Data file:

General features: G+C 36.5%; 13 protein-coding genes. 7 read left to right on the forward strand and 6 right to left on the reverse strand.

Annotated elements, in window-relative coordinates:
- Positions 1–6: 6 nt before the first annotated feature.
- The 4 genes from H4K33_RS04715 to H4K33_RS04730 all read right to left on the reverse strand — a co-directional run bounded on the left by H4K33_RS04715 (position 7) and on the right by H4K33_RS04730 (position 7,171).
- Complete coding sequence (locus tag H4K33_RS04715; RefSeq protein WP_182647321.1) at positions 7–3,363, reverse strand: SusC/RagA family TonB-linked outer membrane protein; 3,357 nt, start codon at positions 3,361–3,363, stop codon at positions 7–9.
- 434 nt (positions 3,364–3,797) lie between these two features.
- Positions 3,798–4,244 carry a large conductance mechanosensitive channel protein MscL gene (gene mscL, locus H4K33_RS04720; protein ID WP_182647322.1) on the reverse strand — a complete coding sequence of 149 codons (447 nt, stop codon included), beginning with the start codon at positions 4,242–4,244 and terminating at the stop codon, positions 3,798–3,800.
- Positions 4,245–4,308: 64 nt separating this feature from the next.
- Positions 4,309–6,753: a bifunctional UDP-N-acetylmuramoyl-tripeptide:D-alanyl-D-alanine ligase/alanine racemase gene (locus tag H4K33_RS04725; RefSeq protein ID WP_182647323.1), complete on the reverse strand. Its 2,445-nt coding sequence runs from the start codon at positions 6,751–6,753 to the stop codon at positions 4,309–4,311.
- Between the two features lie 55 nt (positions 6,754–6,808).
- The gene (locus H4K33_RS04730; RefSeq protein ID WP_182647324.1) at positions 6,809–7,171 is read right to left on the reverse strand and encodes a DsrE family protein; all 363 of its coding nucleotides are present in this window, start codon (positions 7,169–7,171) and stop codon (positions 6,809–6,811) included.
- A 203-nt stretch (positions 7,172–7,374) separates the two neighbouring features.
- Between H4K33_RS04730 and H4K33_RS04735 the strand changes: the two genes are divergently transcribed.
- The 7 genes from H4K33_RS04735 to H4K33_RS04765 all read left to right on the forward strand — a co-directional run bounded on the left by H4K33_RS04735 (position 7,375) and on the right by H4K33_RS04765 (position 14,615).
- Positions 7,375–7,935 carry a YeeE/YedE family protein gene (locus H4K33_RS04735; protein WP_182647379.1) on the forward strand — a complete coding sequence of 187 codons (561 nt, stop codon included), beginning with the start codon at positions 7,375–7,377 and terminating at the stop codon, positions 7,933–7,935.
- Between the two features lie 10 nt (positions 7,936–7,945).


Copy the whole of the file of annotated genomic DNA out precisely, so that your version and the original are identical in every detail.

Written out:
General features: G+C 36.5%; 13 protein-coding genes. 7 read left to right on the forward strand and 6 right to left on the reverse strand.

Annotated elements, in window-relative coordinates:
- Positions 1–6: 6 nt before the first annotated feature.
- The 4 genes from H4K33_RS04715 to H4K33_RS04730 all read right to left on the reverse strand — a co-directional run bounded on the left by H4K33_RS04715 (position 7) and on the right by H4K33_RS04730 (position 7,171).
- Complete coding sequence (locus tag H4K33_RS04715; RefSeq protein WP_182647321.1) at positions 7–3,363, reverse strand: SusC/RagA family TonB-linked outer membrane protein; 3,357 nt, start codon at positions 3,361–3,363, stop codon at positions 7–9.
- 434 nt (positions 3,364–3,797) lie between these two features.
- Positions 3,798–4,244 carry a large conductance mechanosensitive channel protein MscL gene (gene mscL, locus H4K33_RS04720; protein ID WP_182647322.1) on the reverse strand — a complete coding sequence of 149 codons (447 nt, stop codon included), beginning with the start codon at positions 4,242–4,244 and terminating at the stop codon, positions 3,798–3,800.
- Positions 4,245–4,308: 64 nt separating this feature from the next.
- Positions 4,309–6,753: a bifunctional UDP-N-acetylmuramoyl-tripeptide:D-alanyl-D-alanine ligase/alanine racemase gene (locus tag H4K33_RS04725; RefSeq protein ID WP_182647323.1), complete on the reverse strand. Its 2,445-nt coding sequence runs from the start codon at positions 6,751–6,753 to the stop codon at positions 4,309–4,311.
- Between the two features lie 55 nt (positions 6,754–6,808).
- The gene (locus H4K33_RS04730; RefSeq protein ID WP_182647324.1) at positions 6,809–7,171 is read right to left on the reverse strand and encodes a DsrE family protein; all 363 of its coding nucleotides are present in this window, start codon (positions 7,169–7,171) and stop codon (positions 6,809–6,811) included.
- A 203-nt stretch (positions 7,172–7,374) separates the two neighbouring features.
- Between H4K33_RS04730 and H4K33_RS04735 the strand changes: the two genes are divergently transcribed.
- The 7 genes from H4K33_RS04735 to H4K33_RS04765 all read left to right on the forward strand — a co-directional run bounded on the left by H4K33_RS04735 (position 7,375) and on the right by H4K33_RS04765 (position 14,615).
- Positions 7,375–7,935 carry a YeeE/YedE family protein gene (locus H4K33_RS04735; protein WP_182647379.1) on the forward strand — a complete coding sequence of 187 codons (561 nt, stop codon included), beginning with the start codon at positions 7,375–7,377 and terminating at the stop codon, positions 7,933–7,935.
- Between the two features lie 10 nt (positions 7,936–7,945).